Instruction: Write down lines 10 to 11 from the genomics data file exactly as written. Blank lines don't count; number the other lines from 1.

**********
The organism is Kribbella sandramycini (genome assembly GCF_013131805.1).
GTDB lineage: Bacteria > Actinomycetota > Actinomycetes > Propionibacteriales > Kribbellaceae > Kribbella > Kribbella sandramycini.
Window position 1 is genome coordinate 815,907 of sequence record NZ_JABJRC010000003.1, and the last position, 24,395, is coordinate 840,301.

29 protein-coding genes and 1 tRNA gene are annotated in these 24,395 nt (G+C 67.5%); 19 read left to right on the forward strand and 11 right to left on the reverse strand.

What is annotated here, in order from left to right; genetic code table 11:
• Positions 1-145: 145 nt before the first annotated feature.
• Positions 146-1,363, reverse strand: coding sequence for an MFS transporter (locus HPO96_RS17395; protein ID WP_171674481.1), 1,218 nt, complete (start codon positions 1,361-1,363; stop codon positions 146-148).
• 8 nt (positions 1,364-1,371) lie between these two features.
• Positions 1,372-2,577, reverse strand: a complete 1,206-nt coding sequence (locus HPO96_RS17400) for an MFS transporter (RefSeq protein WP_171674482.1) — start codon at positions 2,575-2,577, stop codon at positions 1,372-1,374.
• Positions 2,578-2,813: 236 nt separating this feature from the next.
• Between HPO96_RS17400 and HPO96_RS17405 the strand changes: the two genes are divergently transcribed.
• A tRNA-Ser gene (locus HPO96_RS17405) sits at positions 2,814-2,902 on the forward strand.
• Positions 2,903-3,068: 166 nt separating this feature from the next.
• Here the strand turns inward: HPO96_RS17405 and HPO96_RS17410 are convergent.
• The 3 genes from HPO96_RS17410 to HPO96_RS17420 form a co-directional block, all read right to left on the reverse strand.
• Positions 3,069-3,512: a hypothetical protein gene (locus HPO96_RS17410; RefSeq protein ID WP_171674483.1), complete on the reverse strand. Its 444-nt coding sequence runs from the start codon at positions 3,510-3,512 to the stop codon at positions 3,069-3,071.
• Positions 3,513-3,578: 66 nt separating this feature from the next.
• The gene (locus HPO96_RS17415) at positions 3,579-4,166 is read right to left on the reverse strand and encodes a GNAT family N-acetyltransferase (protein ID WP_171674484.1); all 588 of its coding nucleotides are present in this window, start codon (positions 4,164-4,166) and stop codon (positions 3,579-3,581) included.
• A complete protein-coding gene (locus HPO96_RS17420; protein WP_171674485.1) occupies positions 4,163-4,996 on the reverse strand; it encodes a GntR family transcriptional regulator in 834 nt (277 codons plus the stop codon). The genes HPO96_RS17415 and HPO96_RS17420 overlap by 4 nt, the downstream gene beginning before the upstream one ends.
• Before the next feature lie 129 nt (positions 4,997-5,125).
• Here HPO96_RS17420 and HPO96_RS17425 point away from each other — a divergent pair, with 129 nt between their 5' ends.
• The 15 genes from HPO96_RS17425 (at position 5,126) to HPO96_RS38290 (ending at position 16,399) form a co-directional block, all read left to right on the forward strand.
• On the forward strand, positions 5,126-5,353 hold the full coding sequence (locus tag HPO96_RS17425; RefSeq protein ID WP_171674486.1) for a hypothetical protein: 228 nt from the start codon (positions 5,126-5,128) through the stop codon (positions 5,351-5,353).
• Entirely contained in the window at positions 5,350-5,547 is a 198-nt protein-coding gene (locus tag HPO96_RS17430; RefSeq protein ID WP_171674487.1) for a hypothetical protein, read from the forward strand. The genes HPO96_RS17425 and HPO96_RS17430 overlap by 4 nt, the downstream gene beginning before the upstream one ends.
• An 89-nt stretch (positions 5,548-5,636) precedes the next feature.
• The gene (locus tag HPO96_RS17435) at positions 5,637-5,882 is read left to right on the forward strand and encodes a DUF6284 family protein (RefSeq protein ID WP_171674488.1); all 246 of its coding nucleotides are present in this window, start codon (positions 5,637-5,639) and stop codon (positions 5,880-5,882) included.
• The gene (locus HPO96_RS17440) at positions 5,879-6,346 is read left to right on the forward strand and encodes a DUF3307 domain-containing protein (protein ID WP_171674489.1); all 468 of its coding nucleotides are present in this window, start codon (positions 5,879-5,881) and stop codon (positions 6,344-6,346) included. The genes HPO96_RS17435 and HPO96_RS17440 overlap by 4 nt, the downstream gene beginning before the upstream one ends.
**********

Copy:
• Positions 2,578-2,813: 236 nt separating this feature from the next.
• Between HPO96_RS17400 and HPO96_RS17405 the strand changes: the two genes are divergently transcribed.